• A total of 844 cases have been investigated and concluded since 2015.
• Out of these, 188 cases have been finalised in court, of which 130 (70 per cent) resulted into convictions.
When President Uhuru Kenyatta relaunched the anti-graft war in 2015, declaring corruption a national security threat, it heralded the start of a new Kenya.
It brought hope that the country was headed for better times ahead. And since then, the President has been at the forefront of the anti-graft war, constantly pushing for investigative and prosecutorial agencies to fast-track corruption cases.
Among his efforts is the formation of the Anti-Corruption Multi-Agency Task Force. He also declared there will be no state protection for corruption suspects. In the second term, the Executive has demonstrated political will and support to the anti-graft course, including financing agencies in the war on graft with billions of shillings.
This is intended to enable them to effectively pursue graft suspects and recover stolen public assets.
So, what have been the gains in the fight against corruption?
In the last five years, the Multi-Agency Task Force has successfully investigated and prosecuted hundreds of corruption cases, resulting in convictions, recovery of assets and averting the losses of public funds worth billions of shillings.
These cases involved national and county government officials and touched on varied industries and economic sectors including agriculture, energy, water and sanitation, devolution, health and even the Judiciary.
The the task force is comprised of the Ethics and Anti-Corruption Commission, the DCI, the Assets and Recovery Agency, the Financial Reporting Centre, CBK, KRA, the Office of the Auditor General and the Director of Public Prosecutions.
A total of 844 cases have been investigated and concluded since 2015.
Out of these, 188 cases have been finalised in court, of which 130 (70 per cent) resulted in convictions. From these cases, assets worth approximately Sh17 billion have been recovered.
These properties include Woodley Estates Houses worth Sh1.4 billion, 1,800 acres belonging to Kenya Agricultural and Livestock Research Organisation (Kalro) in Naivasha worth Sh8.7 billion and Race Course Primary School playground worth Sh700 million.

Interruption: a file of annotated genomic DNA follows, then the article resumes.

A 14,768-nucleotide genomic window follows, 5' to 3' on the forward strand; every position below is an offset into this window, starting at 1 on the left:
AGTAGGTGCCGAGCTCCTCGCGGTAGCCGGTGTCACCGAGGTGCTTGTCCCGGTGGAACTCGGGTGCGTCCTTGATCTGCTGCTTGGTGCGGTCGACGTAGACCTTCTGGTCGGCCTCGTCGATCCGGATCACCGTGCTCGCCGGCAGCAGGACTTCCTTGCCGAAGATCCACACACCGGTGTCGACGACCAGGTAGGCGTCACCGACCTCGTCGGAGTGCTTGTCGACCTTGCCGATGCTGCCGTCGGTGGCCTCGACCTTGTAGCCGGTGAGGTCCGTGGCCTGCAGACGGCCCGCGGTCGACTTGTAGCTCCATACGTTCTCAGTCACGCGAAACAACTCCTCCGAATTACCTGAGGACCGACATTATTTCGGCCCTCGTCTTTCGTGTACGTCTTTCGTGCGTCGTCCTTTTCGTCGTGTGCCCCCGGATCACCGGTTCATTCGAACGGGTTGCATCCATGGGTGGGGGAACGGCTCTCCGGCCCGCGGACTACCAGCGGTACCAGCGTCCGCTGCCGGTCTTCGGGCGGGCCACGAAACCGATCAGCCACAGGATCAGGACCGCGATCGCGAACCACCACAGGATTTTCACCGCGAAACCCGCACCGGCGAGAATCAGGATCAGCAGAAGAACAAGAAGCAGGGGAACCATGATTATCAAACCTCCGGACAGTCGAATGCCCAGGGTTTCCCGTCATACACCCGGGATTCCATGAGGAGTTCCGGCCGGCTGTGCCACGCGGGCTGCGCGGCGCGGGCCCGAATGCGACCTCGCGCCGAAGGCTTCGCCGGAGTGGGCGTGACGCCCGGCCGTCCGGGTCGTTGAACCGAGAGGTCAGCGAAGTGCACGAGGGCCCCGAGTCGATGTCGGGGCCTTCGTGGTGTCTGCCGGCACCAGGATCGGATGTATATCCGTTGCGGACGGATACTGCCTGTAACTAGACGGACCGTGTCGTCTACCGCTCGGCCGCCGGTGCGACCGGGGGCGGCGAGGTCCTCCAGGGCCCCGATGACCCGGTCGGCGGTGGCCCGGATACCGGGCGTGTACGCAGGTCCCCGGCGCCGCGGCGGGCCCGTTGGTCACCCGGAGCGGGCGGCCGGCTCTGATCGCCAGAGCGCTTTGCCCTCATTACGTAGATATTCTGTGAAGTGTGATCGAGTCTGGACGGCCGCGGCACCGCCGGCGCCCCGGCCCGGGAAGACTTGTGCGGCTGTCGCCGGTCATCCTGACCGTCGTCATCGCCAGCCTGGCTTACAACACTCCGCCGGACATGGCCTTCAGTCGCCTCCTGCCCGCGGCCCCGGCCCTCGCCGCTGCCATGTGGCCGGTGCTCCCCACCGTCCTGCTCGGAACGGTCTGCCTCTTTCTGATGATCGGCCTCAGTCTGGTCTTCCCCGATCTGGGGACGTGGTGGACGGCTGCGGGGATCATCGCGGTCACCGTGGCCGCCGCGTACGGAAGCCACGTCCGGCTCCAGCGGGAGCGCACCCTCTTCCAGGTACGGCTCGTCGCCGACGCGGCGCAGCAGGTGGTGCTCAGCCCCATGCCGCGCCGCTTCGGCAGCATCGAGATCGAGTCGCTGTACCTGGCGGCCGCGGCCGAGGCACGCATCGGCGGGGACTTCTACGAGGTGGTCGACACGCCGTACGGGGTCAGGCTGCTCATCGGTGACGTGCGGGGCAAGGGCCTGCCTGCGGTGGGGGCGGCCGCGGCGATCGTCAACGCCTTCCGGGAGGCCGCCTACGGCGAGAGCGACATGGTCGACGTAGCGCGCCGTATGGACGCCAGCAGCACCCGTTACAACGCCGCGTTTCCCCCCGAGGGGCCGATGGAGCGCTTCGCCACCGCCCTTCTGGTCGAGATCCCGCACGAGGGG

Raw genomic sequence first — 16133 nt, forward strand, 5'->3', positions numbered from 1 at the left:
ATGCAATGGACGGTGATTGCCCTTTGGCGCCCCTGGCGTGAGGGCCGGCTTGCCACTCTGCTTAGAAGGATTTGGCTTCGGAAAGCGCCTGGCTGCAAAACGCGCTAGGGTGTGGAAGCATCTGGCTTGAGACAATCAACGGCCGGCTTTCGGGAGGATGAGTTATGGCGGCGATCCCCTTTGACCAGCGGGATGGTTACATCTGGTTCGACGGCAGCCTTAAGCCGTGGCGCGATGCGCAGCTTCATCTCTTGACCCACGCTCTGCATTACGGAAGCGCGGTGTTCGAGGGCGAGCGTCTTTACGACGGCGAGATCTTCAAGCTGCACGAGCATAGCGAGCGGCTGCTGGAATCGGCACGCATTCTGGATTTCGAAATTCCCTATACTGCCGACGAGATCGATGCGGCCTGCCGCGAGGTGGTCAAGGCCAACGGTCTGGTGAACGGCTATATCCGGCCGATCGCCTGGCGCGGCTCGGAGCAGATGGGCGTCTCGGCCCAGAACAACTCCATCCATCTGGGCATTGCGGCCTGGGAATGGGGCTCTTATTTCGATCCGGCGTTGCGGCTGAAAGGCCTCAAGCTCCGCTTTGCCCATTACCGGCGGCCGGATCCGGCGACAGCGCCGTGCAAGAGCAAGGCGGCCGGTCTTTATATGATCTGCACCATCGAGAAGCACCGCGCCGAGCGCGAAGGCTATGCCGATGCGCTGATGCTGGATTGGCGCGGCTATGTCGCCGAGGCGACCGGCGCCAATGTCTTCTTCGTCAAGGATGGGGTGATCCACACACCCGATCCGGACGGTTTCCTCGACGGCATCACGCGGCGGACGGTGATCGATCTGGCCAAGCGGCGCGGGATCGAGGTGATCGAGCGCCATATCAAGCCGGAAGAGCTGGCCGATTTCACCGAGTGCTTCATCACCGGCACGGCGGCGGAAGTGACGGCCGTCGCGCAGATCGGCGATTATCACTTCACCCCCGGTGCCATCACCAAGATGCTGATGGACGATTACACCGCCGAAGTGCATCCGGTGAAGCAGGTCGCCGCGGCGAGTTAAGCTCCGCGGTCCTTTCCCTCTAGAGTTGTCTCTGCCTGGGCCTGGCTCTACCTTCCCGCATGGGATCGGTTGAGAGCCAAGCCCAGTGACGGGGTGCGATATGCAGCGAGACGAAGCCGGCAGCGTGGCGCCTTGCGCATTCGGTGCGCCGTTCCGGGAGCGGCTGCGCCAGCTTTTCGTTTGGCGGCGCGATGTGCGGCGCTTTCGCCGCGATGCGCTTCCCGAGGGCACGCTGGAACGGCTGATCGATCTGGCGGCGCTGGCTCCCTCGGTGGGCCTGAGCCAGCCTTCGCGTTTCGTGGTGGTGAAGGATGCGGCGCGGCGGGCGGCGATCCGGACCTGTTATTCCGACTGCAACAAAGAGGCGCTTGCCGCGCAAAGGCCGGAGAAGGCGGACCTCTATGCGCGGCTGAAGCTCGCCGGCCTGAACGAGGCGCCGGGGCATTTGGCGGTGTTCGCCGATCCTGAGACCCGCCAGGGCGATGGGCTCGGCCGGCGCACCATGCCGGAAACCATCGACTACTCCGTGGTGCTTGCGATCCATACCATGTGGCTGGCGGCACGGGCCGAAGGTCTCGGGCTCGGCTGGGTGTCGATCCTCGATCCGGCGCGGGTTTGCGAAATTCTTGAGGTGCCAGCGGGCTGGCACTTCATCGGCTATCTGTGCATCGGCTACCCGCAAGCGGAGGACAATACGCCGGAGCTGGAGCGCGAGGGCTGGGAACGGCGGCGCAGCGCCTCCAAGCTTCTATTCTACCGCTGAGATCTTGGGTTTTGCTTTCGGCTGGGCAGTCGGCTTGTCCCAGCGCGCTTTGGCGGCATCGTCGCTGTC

An additional Sh2.8 billion of assets have also been recovered by the EACC through Alternative Dispute Resolution mechanisms. This includes the University of Nairobi Land in Kilimani worth Sh2 billion.
Additionally, approximately Sh21.9 billion of taxpayers’ money is reported to have been protected from theft through proactive investigation and disruption of corruption networks.
The corruption cases have impacted not just the so-called small fish but also high-profile personalities, including serving and former governors specifically from Nairobi, Samburu, Busia and Kiambu counties.
Also on this list were three former Principal Secretaries (National Treasury, Agriculture and Youth and Gender), senior officials involved in the Lake Basin Development Authority Mall project, three former managing directors from Kenya Power, the Kenya Pipeline Company and the Kenya National Bureau of Standards; the former chairperson of the National Land Commission and a former Deputy Auditor General.
Convictions have also involved low- and high-profile personalities. Some of the high-profile personalities convicted include former Kenya Re director, who was convicted for fraudulent acquisition of public property; former Kasarani MP John Njoroge convicted of bribery and former Eldoret South MP Peris Simam, convicted of wilful failure to comply with procurement laws in the Eldoret South CDF case.
Others are former Local Government PS Sammy Kirui, convicted of abuse of office in the Nairobi Cemetery land case; former Senator Joy Gwendo, convicted of abuse of office and issuing bad cheques, and most recently the conviction of Sirisia MP John Waluke for fraudulent acquisition of public funds amounting to Sh297 million in the NCPB maize scandal.
These convictions show the war against graft is steadily on course and has not been hampered by the so-called ‘turf wars’ between the graft agencies. Indeed, for there to be successful prosecution of a case, cooperation between the investigative and prosecutorial agencies is necessary.
The DCI and the EACC are the first to investigate a suspected corruption case, then once satisfied, they forward the file to the DPP, who then determines if the case merits prosecution.
The DPP then prosecutes the case and upon successful judgment, the ARA moves in to trace and recover the corruptly acquired assets. The cooperation among the multi-agency institutions has been the cornerstone of the success so far attained in the war against corruption.
Going forward, there are over 389 cases pending in various courts involving losses of taxpayer funds in billions of shillings. The total amounts represented in these cases are estimated to be Sh129.6 billion, money that if recovered, can go a long way in spurring the country's development.
For example, the amount can build four superhighways, six mega dams, 16 teaching and referral hospitals and other worthwhile projects. In the event that the courts uphold the precedent set by the successful Waluke case and order the defendants to pay mandatory fines of as much as five times the sum of the amount of benefit and the amount of loss, potential recoveries will amount to more than Sh700 billion.
The impact of such amounts on the economy will be monumental.
Notwithstanding, the main win in the successful prosecution and conviction of these cases and the entire graft war continues to be deterrence — making corruption costly removes the lure of engaging in it — ultimately saving the economy from rampant looting and the resultant loss in the first place.
John Kiseu is a lecturer at Pwani University